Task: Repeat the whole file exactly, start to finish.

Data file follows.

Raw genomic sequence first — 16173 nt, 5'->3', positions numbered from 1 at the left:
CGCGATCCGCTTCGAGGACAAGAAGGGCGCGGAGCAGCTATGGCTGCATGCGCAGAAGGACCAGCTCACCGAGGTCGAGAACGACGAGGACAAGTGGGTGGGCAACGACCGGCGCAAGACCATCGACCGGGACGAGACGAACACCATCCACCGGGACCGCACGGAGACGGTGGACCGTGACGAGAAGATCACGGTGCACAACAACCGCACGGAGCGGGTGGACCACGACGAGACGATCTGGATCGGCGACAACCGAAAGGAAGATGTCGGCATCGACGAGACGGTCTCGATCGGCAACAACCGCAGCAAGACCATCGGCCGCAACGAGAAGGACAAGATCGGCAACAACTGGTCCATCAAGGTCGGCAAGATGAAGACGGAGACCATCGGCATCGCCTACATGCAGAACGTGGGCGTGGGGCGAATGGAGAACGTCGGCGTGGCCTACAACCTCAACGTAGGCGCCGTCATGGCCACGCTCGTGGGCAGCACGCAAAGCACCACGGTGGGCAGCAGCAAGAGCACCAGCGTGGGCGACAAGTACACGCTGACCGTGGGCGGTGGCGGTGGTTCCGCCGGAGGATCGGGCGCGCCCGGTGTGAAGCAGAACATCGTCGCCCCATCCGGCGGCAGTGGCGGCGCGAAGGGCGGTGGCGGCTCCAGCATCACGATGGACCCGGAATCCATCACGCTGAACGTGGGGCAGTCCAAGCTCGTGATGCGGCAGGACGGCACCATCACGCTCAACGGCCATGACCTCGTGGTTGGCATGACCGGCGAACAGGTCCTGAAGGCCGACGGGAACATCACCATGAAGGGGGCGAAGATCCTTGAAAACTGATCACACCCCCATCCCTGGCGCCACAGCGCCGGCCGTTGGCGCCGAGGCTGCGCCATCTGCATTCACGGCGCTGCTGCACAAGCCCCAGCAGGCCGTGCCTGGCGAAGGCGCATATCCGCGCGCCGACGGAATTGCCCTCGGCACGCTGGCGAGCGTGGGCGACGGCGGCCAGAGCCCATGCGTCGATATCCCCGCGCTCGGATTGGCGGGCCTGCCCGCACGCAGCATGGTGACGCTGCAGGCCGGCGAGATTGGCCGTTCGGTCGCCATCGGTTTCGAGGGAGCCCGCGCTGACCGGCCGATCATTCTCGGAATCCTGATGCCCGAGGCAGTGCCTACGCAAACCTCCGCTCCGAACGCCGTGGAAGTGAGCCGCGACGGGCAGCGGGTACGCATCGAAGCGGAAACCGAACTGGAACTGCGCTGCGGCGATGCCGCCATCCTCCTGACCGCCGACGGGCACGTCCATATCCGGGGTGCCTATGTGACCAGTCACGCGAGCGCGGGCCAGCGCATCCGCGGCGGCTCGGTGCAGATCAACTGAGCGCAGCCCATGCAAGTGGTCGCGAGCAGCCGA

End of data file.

Raw genomic sequence first — 16173 nt, 5'->3', positions numbered from 1 at the left:
CGCGATCCGCTTCGAGGACAAGAAGGGCGCGGAGCAGCTATGGCTGCATGCGCAGAAGGACCAGCTCACCGAGGTCGAGAACGACGAGGACAAGTGGGTGGGCAACGACCGGCGCAAGACCATCGACCGGGACGAGACGAACACCATCCACCGGGACCGCACGGAGACGGTGGACCGTGACGAGAAGATCACGGTGCACAACAACCGCACGGAGCGGGTGGACCACGACGAGACGATCTGGATCGGCGACAACCGAAAGGAAGATGTCGGCATCGACGAGACGGTCTCGATCGGCAACAACCGCAGCAAGACCATCGGCCGCAACGAGAAGGACAAGATCGGCAACAACTGGTCCATCAAGGTCGGCAAGATGAAGACGGAGACCATCGGCATCGCCTACATGCAGAACGTGGGCGTGGGGCGAATGGAGAACGTCGGCGTGGCCTACAACCTCAACGTAGGCGCCGTCATGGCCACGCTCGTGGGCAGCACGCAAAGCACCACGGTGGGCAGCAGCAAGAGCACCAGCGTGGGCGACAAGTACACGCTGACCGTGGGCGGTGGCGGTGGTTCCGCCGGAGGATCGGGCGCGCCCGGTGTGAAGCAGAACATCGTCGCCCCATCCGGCGGCAGTGGCGGCGCGAAGGGCGGTGGCGGCTCCAGCATCACGATGGACCCGGAATCCATCACGCTGAACGTGGGGCAGTCCAAGCTCGTGATGCGGCAGGACGGCACCATCACGCTCAACGGCCATGACCTCGTGGTTGGCATGACCGGCGAACAGGTCCTGAAGGCCGACGGGAACATCACCATGAAGGGGGCGAAGATCCTTGAAAACTGATCACACCCCCATCCCTGGCGCCACAGCGCCGGCCGTTGGCGCCGAGGCTGCGCCATCTGCATTCACGGCGCTGCTGCACAAGCCCCAGCAGGCCGTGCCTGGCGAAGGCGCATATCCGCGCGCCGACGGAATTGCCCTCGGCACGCTGGCGAGCGTGGGCGACGGCGGCCAGAGCCCATGCGTCGATATCCCCGCGCTCGGATTGGCGGGCCTGCCCGCACGCAGCATGGTGACGCTGCAGGCCGGCGAGATTGGCCGTTCGGTCGCCATCGGTTTCGAGGGAGCCCGCGCTGACCGGCCGATCATTCTCGGAATCCTGATGCCCGAGGCAGTGCCTACGCAAACCTCCGCTCCGAACGCCGTGGAAGTGAGCCGCGACGGGCAGCGGGTACGCATCGAAGCGGAAACCGAACTGGAACTGCGCTGCGGCGATGCCGCCATCCTCCTGACCGCCGACGGGCACGTCCATATCCGGGGTGCCTATGTGACCAGTCACGCGAGCGCGGGCCAGCGCATCCGCGGCGGCTCGGTGCAGATCAACTGAGCGCAGCCCATGCAAGTGGTCGCGAGCAGCCGA